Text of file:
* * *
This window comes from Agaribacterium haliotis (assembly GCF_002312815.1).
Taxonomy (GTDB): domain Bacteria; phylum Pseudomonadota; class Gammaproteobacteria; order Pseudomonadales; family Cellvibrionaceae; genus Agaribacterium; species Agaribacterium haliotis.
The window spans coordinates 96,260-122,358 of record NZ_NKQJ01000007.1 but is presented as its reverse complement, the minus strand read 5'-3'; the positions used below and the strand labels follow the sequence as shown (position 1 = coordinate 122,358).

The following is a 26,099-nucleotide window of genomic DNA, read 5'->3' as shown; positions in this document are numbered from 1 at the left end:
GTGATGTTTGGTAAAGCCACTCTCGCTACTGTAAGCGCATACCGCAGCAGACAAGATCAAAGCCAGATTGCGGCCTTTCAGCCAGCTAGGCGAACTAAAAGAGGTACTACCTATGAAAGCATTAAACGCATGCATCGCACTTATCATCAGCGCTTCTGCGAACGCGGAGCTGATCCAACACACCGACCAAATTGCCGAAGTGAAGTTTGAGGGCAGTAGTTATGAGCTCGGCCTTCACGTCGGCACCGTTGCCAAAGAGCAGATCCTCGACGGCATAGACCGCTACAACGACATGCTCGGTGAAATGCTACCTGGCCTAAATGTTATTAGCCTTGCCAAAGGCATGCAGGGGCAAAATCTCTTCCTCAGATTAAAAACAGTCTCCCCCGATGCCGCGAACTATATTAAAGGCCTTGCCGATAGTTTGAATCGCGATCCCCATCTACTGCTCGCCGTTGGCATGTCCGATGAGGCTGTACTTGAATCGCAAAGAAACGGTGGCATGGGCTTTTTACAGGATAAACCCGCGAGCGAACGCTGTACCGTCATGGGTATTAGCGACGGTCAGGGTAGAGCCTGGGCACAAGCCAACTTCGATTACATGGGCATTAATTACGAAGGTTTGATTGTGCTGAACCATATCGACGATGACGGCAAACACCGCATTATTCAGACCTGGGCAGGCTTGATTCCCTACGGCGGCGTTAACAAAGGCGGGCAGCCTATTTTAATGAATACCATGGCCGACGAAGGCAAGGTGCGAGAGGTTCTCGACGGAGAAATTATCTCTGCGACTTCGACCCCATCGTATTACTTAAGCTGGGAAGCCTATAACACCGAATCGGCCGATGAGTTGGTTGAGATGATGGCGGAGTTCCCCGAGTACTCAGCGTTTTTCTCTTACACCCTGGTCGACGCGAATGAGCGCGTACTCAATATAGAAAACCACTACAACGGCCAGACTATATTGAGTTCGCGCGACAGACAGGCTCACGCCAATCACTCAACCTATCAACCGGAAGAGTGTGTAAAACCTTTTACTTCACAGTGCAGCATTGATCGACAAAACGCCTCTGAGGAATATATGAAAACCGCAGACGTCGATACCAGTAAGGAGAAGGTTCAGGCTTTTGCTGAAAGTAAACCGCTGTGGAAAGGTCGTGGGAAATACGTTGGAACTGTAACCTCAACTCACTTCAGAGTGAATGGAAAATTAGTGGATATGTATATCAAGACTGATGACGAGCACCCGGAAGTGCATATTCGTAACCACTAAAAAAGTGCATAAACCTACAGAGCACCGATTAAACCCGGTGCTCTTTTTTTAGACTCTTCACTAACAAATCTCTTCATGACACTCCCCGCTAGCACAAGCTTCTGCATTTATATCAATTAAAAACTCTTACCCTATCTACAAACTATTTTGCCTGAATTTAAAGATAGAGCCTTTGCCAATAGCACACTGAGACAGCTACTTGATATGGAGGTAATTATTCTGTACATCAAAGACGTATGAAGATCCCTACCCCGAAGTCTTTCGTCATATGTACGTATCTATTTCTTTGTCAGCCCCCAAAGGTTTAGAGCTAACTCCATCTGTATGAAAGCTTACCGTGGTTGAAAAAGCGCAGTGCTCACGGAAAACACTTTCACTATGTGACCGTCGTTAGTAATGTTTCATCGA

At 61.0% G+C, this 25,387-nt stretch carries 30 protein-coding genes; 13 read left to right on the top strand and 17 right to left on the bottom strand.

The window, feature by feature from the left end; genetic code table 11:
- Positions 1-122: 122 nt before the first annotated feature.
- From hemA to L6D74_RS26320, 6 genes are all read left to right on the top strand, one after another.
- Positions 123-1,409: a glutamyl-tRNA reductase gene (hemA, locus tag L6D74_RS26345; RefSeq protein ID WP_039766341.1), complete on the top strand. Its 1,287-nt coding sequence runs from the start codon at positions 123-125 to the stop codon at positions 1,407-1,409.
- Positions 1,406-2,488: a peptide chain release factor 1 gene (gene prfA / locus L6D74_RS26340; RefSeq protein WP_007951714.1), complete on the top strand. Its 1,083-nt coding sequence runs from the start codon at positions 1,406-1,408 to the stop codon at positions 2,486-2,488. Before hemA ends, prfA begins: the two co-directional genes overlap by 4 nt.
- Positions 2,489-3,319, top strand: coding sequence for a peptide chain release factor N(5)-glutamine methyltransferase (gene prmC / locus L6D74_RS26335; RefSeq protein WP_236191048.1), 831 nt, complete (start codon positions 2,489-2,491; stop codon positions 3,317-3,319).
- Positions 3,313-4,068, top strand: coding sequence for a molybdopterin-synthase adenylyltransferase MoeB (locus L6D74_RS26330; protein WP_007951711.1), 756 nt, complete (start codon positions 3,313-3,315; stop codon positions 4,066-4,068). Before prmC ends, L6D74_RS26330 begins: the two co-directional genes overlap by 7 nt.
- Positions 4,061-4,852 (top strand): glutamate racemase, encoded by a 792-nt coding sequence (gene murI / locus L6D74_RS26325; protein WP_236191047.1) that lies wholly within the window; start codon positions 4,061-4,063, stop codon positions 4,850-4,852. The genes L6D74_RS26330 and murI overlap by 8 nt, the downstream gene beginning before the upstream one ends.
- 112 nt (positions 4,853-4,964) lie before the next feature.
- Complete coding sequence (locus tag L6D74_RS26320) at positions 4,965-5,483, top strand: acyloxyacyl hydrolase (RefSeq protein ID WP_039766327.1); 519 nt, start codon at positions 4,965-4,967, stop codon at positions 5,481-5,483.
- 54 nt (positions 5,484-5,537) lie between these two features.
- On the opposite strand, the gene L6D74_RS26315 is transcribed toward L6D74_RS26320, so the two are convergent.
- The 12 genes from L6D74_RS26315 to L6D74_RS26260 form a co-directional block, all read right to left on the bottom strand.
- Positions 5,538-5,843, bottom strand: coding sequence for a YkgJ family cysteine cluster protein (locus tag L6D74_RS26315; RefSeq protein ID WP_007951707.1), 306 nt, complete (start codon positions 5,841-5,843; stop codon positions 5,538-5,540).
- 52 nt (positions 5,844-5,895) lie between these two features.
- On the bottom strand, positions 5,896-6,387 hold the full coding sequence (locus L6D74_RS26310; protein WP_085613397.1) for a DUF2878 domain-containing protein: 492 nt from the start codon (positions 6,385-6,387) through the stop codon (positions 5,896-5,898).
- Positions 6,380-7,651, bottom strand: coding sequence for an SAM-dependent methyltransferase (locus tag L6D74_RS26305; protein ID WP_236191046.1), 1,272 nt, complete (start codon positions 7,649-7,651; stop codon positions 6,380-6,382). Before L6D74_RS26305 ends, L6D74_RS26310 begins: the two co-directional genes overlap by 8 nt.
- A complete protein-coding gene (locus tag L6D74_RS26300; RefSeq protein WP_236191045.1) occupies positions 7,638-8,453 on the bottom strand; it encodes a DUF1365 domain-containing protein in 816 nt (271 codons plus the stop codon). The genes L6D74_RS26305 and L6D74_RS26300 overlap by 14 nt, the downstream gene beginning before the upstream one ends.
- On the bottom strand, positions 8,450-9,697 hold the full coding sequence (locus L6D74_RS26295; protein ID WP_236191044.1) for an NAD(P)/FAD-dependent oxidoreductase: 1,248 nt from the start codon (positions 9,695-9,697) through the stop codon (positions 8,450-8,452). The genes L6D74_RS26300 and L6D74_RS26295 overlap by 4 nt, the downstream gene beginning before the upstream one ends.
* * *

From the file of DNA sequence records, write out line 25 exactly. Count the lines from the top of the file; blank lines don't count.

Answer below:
- On the bottom strand, positions 8,450-9,697 hold the full coding sequence (locus L6D74_RS26295; protein ID WP_236191044.1) for an NAD(P)/FAD-dependent oxidoreductase: 1,248 nt from the start codon (positions 9,695-9,697) through the stop codon (positions 8,450-8,452). The genes L6D74_RS26300 and L6D74_RS26295 overlap by 4 nt, the downstream gene beginning before the upstream one ends.